Throughout the Western world the financial system has become an exploiter of the people and a deadweight loss on economies.
There are only two possible solutions. One is to break the large banks up into smaller and local entities such as existed prior to the concentration that deregulation fostered. The other is to nationalize them and operate them solely in the interest of the general welfare of the population.
The banks are too powerful currently for either solution to occur. But the greed, fraud, and self-serving behavior of Western financial systems, aided and abeted by governments, could be leading to such a breakdown of economic life that the idea of a private financial system will become as abhorent in the future as Nazism is today.
Dr. Paul Craig Roberts was Assistant Secretary of the Treasury for Economic Policy and associate editor of the Wall Street Journal. He was columnist for Business Week, Scripps Howard News Service, and Creators Syndicate. He has had many university appointments. His internet columns have attracted a worldwide following. Roberts’ latest books are The Failure of Laissez Faire Capitalism and Economic Dissolution of the West, How America Was Lost, and The Neoconservative Threat to World Order.
How to Fight Back and Become Well-To-Do
By Kennedy Applebaum
Paul Craig Roberts’ shocking report about the loss of personal financial control in the United States exceeded even my own imagination. That 52% of Americans do not have $400 in readily available cash, and that most cannot pay more than the minimum on their credit card bills, is a sign that the majority of us are financially desperate. Meanwhile, those who do have money in savings are seeing it slowly diminish through confiscation via de facto negative interest. And the possible future elimination of cash would mark the end of any way to personally protect what savings we have and live free of the banks.
What can we do to fight back?
Those who have small to moderate resources can protect their money in several ways. First, assuming all credit card debt is paid off, divide what money you have between five types of assets: cash stored at home, gold and silver stored at home, money in CD’s, investment in tangible goods, and real estate owned outright—if you can afford it. So for example, if you have a savings of $16,000, keep $4,000 in the bank, mostly in CD’s, but with a checking account balance sufficient to avoid a monthly fee; keep $4,000 in cash at home; buy $4,000 worth of gold and silver; and begin investing the other $4,000 in nonperishable necessities that you will eventually use.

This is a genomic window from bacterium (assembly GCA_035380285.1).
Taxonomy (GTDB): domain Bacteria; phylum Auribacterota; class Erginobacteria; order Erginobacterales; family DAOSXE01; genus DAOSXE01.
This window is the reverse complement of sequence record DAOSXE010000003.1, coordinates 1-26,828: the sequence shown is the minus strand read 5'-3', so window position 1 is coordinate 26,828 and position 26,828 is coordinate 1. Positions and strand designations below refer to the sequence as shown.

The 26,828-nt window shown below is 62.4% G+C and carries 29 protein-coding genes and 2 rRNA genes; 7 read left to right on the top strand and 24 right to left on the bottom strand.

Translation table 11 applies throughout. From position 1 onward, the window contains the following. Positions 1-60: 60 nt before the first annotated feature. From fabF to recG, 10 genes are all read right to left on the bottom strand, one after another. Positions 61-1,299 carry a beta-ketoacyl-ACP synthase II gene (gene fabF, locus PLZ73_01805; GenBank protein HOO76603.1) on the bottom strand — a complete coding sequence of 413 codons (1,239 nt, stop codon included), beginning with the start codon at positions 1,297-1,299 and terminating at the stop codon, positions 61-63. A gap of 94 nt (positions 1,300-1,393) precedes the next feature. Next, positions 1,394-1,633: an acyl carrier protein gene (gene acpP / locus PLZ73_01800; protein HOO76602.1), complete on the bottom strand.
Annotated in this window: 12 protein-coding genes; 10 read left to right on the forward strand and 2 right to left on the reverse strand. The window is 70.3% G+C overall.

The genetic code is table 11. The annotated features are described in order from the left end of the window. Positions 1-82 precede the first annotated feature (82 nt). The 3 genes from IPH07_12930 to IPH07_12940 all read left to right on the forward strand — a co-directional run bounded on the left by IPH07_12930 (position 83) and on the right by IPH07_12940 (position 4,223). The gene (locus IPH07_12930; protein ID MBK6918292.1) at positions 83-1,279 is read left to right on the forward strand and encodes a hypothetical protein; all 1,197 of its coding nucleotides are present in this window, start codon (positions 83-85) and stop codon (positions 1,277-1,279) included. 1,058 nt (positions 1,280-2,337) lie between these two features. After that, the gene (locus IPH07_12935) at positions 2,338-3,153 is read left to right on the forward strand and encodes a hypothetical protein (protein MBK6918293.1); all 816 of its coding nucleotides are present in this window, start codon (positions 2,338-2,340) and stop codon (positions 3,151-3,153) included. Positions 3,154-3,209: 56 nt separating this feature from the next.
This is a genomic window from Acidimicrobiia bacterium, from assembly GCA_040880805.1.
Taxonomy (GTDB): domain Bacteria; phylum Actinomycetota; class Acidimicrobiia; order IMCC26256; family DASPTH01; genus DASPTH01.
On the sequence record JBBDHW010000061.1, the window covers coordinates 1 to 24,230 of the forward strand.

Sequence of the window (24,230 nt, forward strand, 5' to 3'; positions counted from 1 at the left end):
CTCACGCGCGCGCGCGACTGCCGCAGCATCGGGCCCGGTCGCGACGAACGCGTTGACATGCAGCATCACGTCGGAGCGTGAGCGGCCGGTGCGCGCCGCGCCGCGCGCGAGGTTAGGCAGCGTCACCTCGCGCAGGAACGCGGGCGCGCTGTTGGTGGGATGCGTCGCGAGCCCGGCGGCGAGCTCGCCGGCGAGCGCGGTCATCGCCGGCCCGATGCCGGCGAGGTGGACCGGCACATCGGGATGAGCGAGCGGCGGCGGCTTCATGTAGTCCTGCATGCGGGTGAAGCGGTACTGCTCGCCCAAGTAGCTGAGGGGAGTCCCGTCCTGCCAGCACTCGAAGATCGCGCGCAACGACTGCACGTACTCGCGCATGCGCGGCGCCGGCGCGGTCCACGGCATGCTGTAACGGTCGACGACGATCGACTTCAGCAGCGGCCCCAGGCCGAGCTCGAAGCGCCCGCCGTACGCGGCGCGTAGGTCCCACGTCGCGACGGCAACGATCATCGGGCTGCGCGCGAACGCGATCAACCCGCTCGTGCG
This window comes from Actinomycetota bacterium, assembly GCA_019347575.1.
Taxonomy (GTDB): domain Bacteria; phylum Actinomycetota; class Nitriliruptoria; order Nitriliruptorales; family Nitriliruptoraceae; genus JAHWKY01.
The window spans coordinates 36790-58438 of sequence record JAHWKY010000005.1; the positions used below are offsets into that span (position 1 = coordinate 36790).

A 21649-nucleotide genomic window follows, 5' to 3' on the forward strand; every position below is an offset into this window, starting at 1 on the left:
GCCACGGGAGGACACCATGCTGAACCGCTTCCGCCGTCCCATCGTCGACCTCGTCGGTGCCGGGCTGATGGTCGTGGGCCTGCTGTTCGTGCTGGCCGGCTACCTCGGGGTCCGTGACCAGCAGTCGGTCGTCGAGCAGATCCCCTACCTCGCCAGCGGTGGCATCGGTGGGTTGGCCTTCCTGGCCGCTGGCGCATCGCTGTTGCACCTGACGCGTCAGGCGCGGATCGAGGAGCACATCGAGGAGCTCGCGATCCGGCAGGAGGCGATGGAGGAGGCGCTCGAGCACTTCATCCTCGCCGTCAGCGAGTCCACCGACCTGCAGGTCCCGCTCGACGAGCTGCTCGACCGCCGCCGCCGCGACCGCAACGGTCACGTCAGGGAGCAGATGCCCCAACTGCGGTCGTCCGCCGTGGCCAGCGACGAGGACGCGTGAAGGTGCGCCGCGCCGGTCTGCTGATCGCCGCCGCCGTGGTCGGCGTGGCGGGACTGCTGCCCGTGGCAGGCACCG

Also good as low-cost investments against dire future scenarios are coffee beans, split peas, whole-grain flour, protein powder, nonfat dry milk, rolled oats, pasta. and essential vitamins and minerals, kept in cool, dark, dry storage. If prices rise, you have saved yourself money while ensuring an emergency food supply. If someday we should have to resort to barter, coffee beans are always in demand. Bottled wine is also a possible trade item. (There was a period in earlier post-Soviet Russia when people were paying their rent in vodka!)
If you have credit card debt, pay that off first before you think about investing.
If you have a larger savings, consider real estate, but always including land, and never with a mortgage or high taxes. Land generally holds its value, but sometimes may not rise in worth for several years.
Never buy too much gold. There is always the chance gold can be confiscated, and there may come a time when it’s hard to to sell it back for cash. Silver pieces, on the other hand, can be traded for a neighbor’s eggs, should commerce come down to barter.
For the very hard hit—students, young people, the unemployed, minimum wage workers or creative artists—frugality is absolutely essential. It is a game of how little you can spend, Every dollar you don’t spend means you’re winning against the system.
Eat eggs and split peas, two of the highest quality and cheapest sources of protein, instead of meat, prepared foods, or fast food. Shop only every other week, planning purchases ahead. Drive as seldom as possible, saving on gasoline, tires, and repairs. Buy small fuel efficient cars, but not hybrid vehicles that may be expensive to purchase and maintain. Pay extra on all credit card bills to cut back on interest. Set thermostats at 60 degrees or below, and use fans instead of air conditioning. Cancel cell phones and cable TV. Turn off your water heater between showers. Cancel your trash service and haul your own trash to the landfill.
These steps can save you hundreds of dollars a month, and in no time it will add up to thousands.
How to invest those thousands? The best investment is to pay off credit card debt. What other investment is there that earns you a guaranteed 8 to 30% percent annual interest? Don’t hang on to credit card debt to give yourself “flexibility”—that’s an illusion created by the bankers. Dispel that illusion. Debts are like handcuffs. True flexibility is having no debt at all, giving you a bigger reserve of cash by savings tens or hundreds in interest each month. You can always borrow the money back. Interest is theft. Defy the thieves!
Once you have accumulated twenty to fifty thousand dollars or more, buy a parcel of land directly from the owner, outright with no mortgage and no real estate fees. Acreage can be a bargain. Buy land you would love to live on. Trust no one’s judgment but your own. Land is especially cheap when no one wants it because some incidental factor obscures its true value. Some day you may live on that land, or you may even find you can live off the land. Meanwhile, your savings is locked in, and you’ve given yourself a fallback position.
Never be a victim of financial predation. Fight back and be free!